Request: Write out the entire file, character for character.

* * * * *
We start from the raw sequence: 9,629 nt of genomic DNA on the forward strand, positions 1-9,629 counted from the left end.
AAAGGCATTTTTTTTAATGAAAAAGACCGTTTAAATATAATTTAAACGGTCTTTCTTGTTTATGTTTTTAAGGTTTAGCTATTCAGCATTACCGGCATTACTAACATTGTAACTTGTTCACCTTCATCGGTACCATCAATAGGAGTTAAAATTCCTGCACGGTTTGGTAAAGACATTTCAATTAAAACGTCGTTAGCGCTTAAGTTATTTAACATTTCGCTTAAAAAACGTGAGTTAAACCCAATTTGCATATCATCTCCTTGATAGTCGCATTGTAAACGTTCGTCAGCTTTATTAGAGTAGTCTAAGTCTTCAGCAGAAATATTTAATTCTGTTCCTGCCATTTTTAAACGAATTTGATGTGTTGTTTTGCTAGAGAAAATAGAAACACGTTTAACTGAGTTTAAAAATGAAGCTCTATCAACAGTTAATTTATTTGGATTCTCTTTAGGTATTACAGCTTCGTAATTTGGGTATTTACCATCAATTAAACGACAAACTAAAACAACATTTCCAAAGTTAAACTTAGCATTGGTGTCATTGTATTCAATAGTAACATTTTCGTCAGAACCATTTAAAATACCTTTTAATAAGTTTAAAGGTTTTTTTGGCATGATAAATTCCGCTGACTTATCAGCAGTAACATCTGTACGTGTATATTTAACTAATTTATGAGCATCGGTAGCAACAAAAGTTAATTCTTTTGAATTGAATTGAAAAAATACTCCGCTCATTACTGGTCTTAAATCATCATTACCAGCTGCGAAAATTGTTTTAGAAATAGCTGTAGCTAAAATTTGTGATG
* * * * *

We start from the raw sequence: 9,629 nt of genomic DNA on the forward strand, positions 1-9,629 counted from the left end.
AAAGGCATTTTTTTTAATGAAAAAGACCGTTTAAATATAATTTAAACGGTCTTTCTTGTTTATGTTTTTAAGGTTTAGCTATTCAGCATTACCGGCATTACTAACATTGTAACTTGTTCACCTTCATCGGTACCATCAATAGGAGTTAAAATTCCTGCACGGTTTGGTAAAGACATTTCAATTAAAACGTCGTTAGCGCTTAAGTTATTTAACATTTCGCTTAAAAAACGTGAGTTAAACCCAATTTGCATATCATCTCCTTGATAGTCGCATTGTAAACGTTCGTCAGCTTTATTAGAGTAGTCTAAGTCTTCAGCAGAAATATTTAATTCTGTTCCTGCCATTTTTAAACGAATTTGATGTGTTGTTTTGCTAGAGAAAATAGAAACACGTTTAACTGAGTTTAAAAATGAAGCTCTATCAACAGTTAATTTATTTGGATTCTCTTTAGGTATTACAGCTTCGTAATTTGGGTATTTACCATCAATTAAACGACAAACTAAAACAACATTTCCAAAGTTAAACTTAGCATTGGTGTCATTGTATTCAATAGTAACATTTTCGTCAGAACCATTTAAAATACCTTTTAATAAGTTTAAAGGTTTTTTTGGCATGATAAATTCCGCTGACTTATCAGCAGTAACATCTGTACGTGTATATTTAACTAATTTATGAGCATCGGTAGCAACAAAAGTTAATTCTTTTGAATTGAATTGAAAAAATACTCCGCTCATTACTGGTCTTAAATCATCATTACCAGCTGCGAAAATTGTTTTAGAAATAGCTGTAGCTAAAATTTGTGATG